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Cinema One Originals
AVAILABLE on DVD in local video stores. 

Truthies and falsies

By Jessica Zafra  | Updated January 18, 2008 - 12:00am


A filmmaker and his girlfriend go to Cebu for the Sinulog festival. The filmmaker is shooting a documentary that he hopes to enter in a contest. He gets an interview with a former mayor from Mindanao, who proceeds to give him more information than he expects or wants to hear. The simple interview turns into a harrowing confession from a man who’s looked into the abyss and caught himself looking right back. Witty, deceptively simple, and often hilarious, Confessional is a wiseass’s meditation on the nature of truth itself. Have I mentioned that this movie is hilarious? 


Confessional was the big winner at the Cinema One film festival, bagging prizes for Best Picture, Supporting Actor (for Publio Briones III as the mayor), Direction, Screenplay, Sound and Editing. The last four awards went to Jerrold Tarog (who co-directed with Ruel Dahis Antipuesto), who appears in the credits under several aliases including the anagrams “Roger TJ Ladro” and “Pats R. Ranyo” (the main character’s name is Ryan Pastor), and “Ramon Ukit,” the Tagalog translation of “Raymond Carver.” Jerrold, a musical scorer, also stars as the filmmaker. This is his first feature. 


Confessional will be screened at the UP Film Center on Jan. 28 at 7 p.m. and on Jan. 30 at 5 p.m.


You have to see it.


PHILIPPINE STAR: Did you always want to be a movie director, or did you just fall into it?


JERROLD TAROG: I was a musician since I was a kid. I only got into filmmaking in college when I was a composition major in UP. I still think of myself more as a musician than a “movie director.” At the risk of sounding pretentious, I look at filmmaking as an extension of music composition. Seriously.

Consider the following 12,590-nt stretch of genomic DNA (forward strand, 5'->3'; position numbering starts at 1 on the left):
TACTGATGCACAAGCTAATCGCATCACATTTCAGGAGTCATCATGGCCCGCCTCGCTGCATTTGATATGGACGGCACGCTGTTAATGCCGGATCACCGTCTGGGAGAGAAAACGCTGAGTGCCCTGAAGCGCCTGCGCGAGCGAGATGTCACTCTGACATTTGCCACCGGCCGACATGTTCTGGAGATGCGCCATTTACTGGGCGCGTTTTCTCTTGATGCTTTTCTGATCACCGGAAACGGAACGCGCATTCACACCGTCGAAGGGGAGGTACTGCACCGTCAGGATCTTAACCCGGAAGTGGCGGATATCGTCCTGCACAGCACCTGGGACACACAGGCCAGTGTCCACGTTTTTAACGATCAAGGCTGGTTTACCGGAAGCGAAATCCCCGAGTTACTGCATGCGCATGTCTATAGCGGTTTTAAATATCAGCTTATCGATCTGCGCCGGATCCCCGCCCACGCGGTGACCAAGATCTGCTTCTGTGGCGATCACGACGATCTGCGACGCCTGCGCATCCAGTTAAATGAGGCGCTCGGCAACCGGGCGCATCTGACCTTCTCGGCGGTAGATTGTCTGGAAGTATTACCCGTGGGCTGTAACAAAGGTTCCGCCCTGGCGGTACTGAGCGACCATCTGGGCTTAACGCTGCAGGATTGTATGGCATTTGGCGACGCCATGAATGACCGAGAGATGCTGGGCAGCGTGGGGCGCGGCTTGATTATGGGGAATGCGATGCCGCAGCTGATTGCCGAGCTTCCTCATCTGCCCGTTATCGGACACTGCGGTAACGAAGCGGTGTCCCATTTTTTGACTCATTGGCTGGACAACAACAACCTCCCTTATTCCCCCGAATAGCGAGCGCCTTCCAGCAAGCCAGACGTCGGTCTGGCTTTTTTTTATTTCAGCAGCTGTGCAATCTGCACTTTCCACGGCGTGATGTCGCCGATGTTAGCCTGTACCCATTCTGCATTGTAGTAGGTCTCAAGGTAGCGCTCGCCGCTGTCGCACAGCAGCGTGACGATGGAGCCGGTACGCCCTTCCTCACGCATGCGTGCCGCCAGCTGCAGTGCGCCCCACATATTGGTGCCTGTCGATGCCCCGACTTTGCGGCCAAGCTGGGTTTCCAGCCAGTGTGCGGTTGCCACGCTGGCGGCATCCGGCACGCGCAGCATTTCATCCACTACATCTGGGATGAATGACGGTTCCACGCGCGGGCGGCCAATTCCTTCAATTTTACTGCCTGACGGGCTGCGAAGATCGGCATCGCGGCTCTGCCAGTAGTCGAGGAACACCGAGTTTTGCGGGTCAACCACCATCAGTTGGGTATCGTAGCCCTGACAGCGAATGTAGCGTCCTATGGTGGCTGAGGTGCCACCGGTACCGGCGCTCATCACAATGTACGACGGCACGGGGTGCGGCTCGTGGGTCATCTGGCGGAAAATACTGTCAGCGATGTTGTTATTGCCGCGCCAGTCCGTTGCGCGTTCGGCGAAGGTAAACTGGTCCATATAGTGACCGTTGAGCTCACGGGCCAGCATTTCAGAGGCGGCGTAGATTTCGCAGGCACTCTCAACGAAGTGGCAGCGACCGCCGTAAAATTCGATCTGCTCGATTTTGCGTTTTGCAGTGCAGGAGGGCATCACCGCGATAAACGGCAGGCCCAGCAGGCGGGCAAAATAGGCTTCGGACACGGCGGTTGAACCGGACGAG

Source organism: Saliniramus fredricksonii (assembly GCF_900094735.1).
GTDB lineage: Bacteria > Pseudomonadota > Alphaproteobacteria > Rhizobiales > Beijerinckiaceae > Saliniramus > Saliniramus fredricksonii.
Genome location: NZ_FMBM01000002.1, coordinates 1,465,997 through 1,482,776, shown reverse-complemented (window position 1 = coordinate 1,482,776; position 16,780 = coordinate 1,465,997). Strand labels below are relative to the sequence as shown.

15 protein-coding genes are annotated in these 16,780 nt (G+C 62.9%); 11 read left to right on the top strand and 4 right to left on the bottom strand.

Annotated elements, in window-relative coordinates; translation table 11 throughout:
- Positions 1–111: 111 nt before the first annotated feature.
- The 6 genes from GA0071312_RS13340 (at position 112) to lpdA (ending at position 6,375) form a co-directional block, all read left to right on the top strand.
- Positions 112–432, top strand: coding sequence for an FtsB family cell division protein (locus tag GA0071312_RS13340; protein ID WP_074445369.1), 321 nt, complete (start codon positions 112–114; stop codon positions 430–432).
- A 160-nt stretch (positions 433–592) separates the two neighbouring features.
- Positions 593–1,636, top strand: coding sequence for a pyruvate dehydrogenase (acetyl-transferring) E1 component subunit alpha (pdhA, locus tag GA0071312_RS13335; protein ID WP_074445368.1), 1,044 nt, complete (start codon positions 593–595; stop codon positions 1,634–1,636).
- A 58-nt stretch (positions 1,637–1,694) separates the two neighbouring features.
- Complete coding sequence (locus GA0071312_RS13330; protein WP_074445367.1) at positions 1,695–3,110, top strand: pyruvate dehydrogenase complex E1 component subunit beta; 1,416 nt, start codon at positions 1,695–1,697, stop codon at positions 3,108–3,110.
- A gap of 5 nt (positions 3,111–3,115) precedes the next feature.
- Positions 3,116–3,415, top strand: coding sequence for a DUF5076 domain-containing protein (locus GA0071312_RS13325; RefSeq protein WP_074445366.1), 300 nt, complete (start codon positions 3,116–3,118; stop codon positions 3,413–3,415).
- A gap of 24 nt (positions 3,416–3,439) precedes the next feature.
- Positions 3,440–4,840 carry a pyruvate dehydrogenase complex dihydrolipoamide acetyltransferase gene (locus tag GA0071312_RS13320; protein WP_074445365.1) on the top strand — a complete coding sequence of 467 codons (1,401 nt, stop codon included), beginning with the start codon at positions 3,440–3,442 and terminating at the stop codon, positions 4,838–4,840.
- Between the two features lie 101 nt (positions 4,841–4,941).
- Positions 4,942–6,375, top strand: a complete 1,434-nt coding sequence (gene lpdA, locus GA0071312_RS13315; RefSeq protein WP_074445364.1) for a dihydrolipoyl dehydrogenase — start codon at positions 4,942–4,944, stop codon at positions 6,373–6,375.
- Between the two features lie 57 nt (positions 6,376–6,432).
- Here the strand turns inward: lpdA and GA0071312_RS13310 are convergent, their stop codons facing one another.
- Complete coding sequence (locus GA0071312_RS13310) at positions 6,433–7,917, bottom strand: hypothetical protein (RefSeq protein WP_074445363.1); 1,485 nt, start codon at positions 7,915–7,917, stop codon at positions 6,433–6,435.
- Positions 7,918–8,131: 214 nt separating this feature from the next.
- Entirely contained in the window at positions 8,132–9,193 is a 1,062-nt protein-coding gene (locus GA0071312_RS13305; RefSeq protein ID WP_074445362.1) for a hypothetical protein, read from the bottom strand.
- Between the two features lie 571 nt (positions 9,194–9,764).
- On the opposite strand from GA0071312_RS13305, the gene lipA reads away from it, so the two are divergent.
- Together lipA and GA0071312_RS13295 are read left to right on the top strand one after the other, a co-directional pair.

What kind of movies did you like growing up? When did you start becoming conscious of how a movie is put together?


I liked the stuff everyone liked. It was in college that I started expanding my cinematic taste, partly as a result of an increased awareness of art and partly to get back at a girl for leaving me for a smarter fella (whom you know, by the way… heh, heh, heh).


Everyone’s “indie” this, “indie” that. What is the difference between an indie and a mainstream Filipino movie? Beyond economics, do you see a real difference in style or content?


The difference is in the intent. Old-school Pinoy mainstream  (cinema) is all about the buck. They’re producer-driven. To survive, they rely on formula. There’s no room for exploration and spontaneity, only imitation and branding. That doesn’t mean they’re inherently bad. It just means they’re not the films to turn to when you want to learn about life.


Independent cinema is trickier because they have different camps. It will take an entire page to even summarize the different camps so for our purposes, let’s say there’s the narrative filmmakers and the experimental filmmakers, of whom the latter currently holds more power. The narrative filmmakers are your classic storytellers. The experimental filmmakers require something more from the audience: the burden of discourse. In both cases, the films are writer/director-driven. They’re both engaged in a quest to make something that might be better than mainstream.


So let me revise. In the current configuration of Pinoy cinema, mainstream is about stasis while independent cinema is about change. There are gray areas, of course. And I believe it’s in those gray areas where Pinoy cinema will find new life.


I think most Pinoy movies are seriously overscored. You do musical scores, what do you think?


They’re not so much overscored as they are over-chorded. Many Pinoy composers do OPM-style scoring by default. They apply chord progressions and prominent melodies in a scene when they should be laying in atmosphere and textures. Their orientation is closer to musicals when it should be closer to sound design. But, of course, I have lots to learn myself.